BP doubles initial size estimate of Lake Michigan oil spill

By Steve Horn, March 27, 2014. Source: DeSmog Blog

Using vacuum trucks to pick up oil. Photo: U.S. EPA

Using vacuum trucks to pick up oil. Photo: U.S. EPA

Three days after spilling crude oil into Lake Michigan, BP has doubled its spill estimate to between 470 and 1228 gallons. The leak happened at its refinery in Whiting, Ind.

Although some of the oil has been cleaned up, it’s unclear how much is left in the lake, a drinking water source for about seven million Chicagoans.

Located just across the Illinois-Indiana state border, Whiting is home to the sixth largest refinery in the U.S. The refinery just went through a $4 billion “modernization project,” giving it “the capability of processing up to about 85 percent heavy crude.” That’s up from its original 20 percent, says BP’s website.
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Ohio: Fracking blockaders plead to reduced charges

Note: Support direct action for community and eco-defense!  In a different action, last Thursday, five blockaders (and friends of ours) were arrested blocking the entrance to a frackpad in Tiadaghton State Forest, PA, and have been held since then on $57,500 bail.  Click here to learn more and offer financial support!

-The GJEP Team

By Jim Phillips, March 24, 2014. Source: The Athens News

Gilbert "Kip" Rondy, far left, reads a statement in court on behalf of the eight protesters.  Photo:  Jim Phillips  Photo Caption:

Gilbert “Kip” Rondy, far left, reads a statement in court on behalf of the eight protesters. Photo: Jim Phillips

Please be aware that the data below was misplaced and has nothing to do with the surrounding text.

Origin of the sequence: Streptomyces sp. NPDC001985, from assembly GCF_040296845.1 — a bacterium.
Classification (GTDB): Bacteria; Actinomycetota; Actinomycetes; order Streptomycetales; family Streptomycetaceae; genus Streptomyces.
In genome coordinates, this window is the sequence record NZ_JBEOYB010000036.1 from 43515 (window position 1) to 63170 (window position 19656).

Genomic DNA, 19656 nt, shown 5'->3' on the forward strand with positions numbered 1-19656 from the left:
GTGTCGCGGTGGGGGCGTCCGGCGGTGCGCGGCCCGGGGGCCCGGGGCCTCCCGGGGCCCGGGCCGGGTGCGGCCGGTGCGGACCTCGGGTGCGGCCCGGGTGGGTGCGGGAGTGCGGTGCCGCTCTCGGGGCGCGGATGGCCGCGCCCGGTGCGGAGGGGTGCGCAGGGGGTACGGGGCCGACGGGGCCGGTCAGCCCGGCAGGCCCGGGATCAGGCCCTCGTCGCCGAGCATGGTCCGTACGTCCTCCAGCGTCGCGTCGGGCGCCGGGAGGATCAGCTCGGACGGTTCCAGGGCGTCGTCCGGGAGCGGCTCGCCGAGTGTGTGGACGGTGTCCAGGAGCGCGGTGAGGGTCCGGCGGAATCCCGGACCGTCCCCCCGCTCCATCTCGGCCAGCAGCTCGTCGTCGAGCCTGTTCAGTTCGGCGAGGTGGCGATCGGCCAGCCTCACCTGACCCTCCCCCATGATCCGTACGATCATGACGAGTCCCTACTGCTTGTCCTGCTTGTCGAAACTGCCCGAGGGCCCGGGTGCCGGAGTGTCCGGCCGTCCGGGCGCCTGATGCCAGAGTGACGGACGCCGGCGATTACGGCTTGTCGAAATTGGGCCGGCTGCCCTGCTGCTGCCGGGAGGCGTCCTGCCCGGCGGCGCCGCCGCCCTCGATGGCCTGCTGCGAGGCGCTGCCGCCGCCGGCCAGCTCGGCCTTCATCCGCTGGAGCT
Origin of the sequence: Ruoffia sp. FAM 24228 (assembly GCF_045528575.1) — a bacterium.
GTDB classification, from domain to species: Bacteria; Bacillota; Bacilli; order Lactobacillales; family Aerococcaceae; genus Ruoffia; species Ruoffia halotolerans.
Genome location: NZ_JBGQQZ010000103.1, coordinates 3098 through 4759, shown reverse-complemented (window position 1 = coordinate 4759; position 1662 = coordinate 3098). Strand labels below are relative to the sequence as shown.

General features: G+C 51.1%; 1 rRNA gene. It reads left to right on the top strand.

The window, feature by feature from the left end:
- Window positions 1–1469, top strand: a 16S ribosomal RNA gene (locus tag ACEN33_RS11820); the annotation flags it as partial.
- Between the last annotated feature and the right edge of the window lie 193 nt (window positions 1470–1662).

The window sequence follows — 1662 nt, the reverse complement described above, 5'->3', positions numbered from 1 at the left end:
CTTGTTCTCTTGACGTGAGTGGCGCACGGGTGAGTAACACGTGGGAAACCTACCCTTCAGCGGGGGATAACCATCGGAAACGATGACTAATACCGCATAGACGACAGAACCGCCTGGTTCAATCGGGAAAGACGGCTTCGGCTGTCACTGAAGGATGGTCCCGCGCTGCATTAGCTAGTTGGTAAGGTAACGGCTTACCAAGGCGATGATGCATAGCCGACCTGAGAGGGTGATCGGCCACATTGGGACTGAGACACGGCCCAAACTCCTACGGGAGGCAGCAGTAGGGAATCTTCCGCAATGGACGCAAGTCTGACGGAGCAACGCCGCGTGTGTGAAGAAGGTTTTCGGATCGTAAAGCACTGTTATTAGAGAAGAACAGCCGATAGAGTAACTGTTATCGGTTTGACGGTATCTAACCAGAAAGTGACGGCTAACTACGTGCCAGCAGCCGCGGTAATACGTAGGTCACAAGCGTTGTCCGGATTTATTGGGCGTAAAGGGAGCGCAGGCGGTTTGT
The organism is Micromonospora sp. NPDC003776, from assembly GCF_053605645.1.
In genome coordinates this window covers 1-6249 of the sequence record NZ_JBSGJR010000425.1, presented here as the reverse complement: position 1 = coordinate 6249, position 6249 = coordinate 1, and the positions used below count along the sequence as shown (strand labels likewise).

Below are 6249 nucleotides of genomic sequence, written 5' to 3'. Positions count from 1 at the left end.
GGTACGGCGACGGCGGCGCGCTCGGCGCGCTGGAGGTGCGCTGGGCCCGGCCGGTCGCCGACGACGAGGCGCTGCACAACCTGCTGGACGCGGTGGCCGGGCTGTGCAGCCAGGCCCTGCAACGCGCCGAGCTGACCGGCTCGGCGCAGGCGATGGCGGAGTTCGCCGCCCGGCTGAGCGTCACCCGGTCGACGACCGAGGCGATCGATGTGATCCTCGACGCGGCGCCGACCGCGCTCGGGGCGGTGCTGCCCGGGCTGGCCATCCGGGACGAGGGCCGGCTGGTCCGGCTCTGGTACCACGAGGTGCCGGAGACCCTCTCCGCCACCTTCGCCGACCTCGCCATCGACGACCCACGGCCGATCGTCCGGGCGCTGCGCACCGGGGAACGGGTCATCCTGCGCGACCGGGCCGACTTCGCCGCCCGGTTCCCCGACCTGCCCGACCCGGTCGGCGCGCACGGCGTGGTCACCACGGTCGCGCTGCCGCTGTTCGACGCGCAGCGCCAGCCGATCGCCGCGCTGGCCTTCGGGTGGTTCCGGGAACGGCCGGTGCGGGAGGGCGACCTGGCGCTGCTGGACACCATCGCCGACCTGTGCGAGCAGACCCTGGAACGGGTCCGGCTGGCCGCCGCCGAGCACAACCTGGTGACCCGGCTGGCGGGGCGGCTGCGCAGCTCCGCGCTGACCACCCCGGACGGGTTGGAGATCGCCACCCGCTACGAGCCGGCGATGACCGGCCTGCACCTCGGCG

Eight protesters who last month briefly shut down an eastern Athens County injection well for oil-and-gas drilling wastes took a plea bargain in Athens County Municipal Court this morning (Monday).

The eight, whose individual cases were handled by the court en masse, had all been charged with criminal trespass, a fourth-degree misdemeanor. All agreed to plead no contest to a lower charge of disorderly conduct, a minor misdemeanor, and each received a fine of $150, with $100 of that amount suspended.

As a condition of the deal, the protesters must remain law-abiding citizens for one year, and have no contact with the well site where the demonstration took place.

Arrested Feb. 1 for their involvement in a protest at an injection well near Torch, Ohio, operated by the West Virginia firm of K&H Partners, LLC, were More (Smiles) Welch of Athens; Sean Pavlac of Cleveland; Caprice Huffman of Sunbury, Ohio; Gilbert (Kip) Rondy of Amesville; Michelle Ajamian of Millfield; Christine Hughes of Athens; Timothy Fultz of Athens; and Elizabeth Florentino of Athens.

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Filed under Actions / Protest, Climate Change, Ending the Era of Extreme Energy, Energy, Fracking, Pollution, Waste, Water

Oils spill cleanup impedes major Texas ship channel

March 24, 2014. Source: Associated Press

A barge loaded with heavy oil was partially submerged Saturday, March 22, 2014, in the Houston Ship Channel in Texas after colliding with another ship.  Photo: US News and World Report

A barge loaded with heavy oil was partially submerged Saturday, March 22, 2014, in the Houston Ship Channel in Texas after colliding with another ship. Photo: US News and World Report

TEXAS CITY, Texas (AP) — A barge that once carried some 900,000 gallons of heavy tar-like oil was cleared of its remaining contents Sunday, a day after the vessel collided with a ship in the busy Houston Ship Channel and leaked about a fifth of its cargo into the waterway.

Coast Guard officials said that up to 168,000 gallons were dumped after one of the barge’s tanks ruptured and that oil had been detected 12 miles offshore in the Gulf of Mexico as of Sunday afternoon.

“This is a significant spill,” Capt. Brian Penoyer, commander of the Coast Guard at Houston-Galveston, said.

But he said the emptying of the barge Sunday, a process known as lightering as contents are transferred to other vessels, was an important step as it had eliminated the risk of additional oil spilling.